And this explosion of class conflict has resulted in yet another loss of territory and market access for the imperialists; because of the enormous strength of the Bolivian indigenous movement, the country's U.S.-installed coup regime was forced to hold new elections, which the socialists won. And despite post-election terrorism attempts from Bolivia's imperialist collaborators, the Movement for Socialism has managed to come back to power within the country. Should a new coup be attempted in Bolivia-which evidence shows almost certainly will happen-it's hard to see the imperialists overcoming the armed strength of the country's proletariat.
For the time being, this can't halt the rollercoaster ride of profits that the super-rich have been on. But at a certain point, a tipping point will be reached in who controls the world's productive forces. When enough of the globe experiences proletarian revolutions, the proletariat rather than the bourgeoisie will gain the primary global economic leverage.
The rise of socialist China, which recently surpassed the U.S. as the world's largest economy, is one part of this. But ironically, the imperialists would be able to handle the rivalry from China far better if not for the dysfunctionality that imperialism and capitalism are creating for themselves. The U.S. has been reacting to the rise of Russia and China by attacking these superpowers with trade warfare and ever-tightening economic sanctions, an approach which has weakened the U.S. economy, created additional economic blowback for loyal U.S. allies like Australia, and hurt Washington's relationship with other core imperialist countries like Germany due to their unwillingness to cut ties with their increasingly important economic allies Beijing and Moscow. This has exacerbated the inter-imperialist rivalry between the U.S. and the E.U., which have been engaged in their own trade war in recent years. Relations between Washington and Europe were just further damaged when the E.U. defied Biden's wishes for increased anti-China cold war escalations by signing an investment deal with China.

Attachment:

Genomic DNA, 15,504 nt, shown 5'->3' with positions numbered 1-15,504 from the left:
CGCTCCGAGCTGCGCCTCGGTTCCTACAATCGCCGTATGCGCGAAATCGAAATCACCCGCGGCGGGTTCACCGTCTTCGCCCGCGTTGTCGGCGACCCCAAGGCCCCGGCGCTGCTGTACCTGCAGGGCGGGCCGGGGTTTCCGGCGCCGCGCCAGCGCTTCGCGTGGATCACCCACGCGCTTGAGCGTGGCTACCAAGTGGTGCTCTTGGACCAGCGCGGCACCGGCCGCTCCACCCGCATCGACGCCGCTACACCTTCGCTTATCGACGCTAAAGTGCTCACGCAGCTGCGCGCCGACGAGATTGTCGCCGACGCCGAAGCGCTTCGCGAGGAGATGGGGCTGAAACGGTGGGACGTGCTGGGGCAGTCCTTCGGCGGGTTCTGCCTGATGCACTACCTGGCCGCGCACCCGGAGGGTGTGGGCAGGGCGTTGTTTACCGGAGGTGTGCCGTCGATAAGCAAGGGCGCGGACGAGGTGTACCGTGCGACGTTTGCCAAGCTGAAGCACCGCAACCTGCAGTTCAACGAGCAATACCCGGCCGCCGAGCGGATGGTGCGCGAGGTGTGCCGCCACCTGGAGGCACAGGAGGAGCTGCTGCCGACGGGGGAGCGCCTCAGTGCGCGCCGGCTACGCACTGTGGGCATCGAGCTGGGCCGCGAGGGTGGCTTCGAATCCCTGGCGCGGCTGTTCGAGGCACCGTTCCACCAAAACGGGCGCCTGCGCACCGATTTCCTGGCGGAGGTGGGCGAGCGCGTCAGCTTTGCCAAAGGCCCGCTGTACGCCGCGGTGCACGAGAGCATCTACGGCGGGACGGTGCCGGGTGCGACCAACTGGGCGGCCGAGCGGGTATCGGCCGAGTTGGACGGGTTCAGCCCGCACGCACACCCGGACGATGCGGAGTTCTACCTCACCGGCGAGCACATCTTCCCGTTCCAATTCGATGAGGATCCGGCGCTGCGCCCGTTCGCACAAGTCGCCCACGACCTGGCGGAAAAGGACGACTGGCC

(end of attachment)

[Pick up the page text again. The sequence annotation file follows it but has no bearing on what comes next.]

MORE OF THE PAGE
These are the kinds of frayings of unity between the imperialist powers that threaten to bring the core capitalist countries closer to revolution. As Stalin observed, one of the main contradictions of imperialism is that the imperialist powers will fight amongst each other for primacy, ultimately weakening imperialism as a whole and making proletarian revolution into a practical necessity for the people within the imperialist countries. Such is becoming the case for today's imperialist powers, and for the U.S. especially. The trend is that the U.S. is isolating itself not just from the rising superpowers Russia and China, but from some of its most important imperialist allies (largely because of how committed Washington is to isolating itself from Russia and China). No wonder the imperialists are intensifying the exploitation of their neo-colonies; leaning more onto stolen wealth from the Third World is essential for the imperialists during this era of growing isolation and geopolitical fracturing.
The empire is pursuing additional routes towards sustaining its profits, such as expanding the tech industry within the imperial core and planning to assimilate Washington's Pacific allies into NATO (likely with the hope that they'll accept a U.S.-centric version of the TPP). But if class struggle-ridden U.S. neo-colonies like India, Colombia, or Chile undergo proletarian revolutions in the near future, all of these maneuverings will be mere band-aids on the empire's irreparable wounds. Austerity, commodification, and wage slavery can only be increased so much before they can't make up for the losses of neo-colonies. And these features of late-stage capitalist misery can only be increased so much before the proletariat within the core imperialist countries themselves reach a breaking point.
As the great Marxist educator Michael Parenti has observed, "There can be no such thing as 'capitalism in one country.'" When the capitalists lose enough, their system won't be able to sustain itself.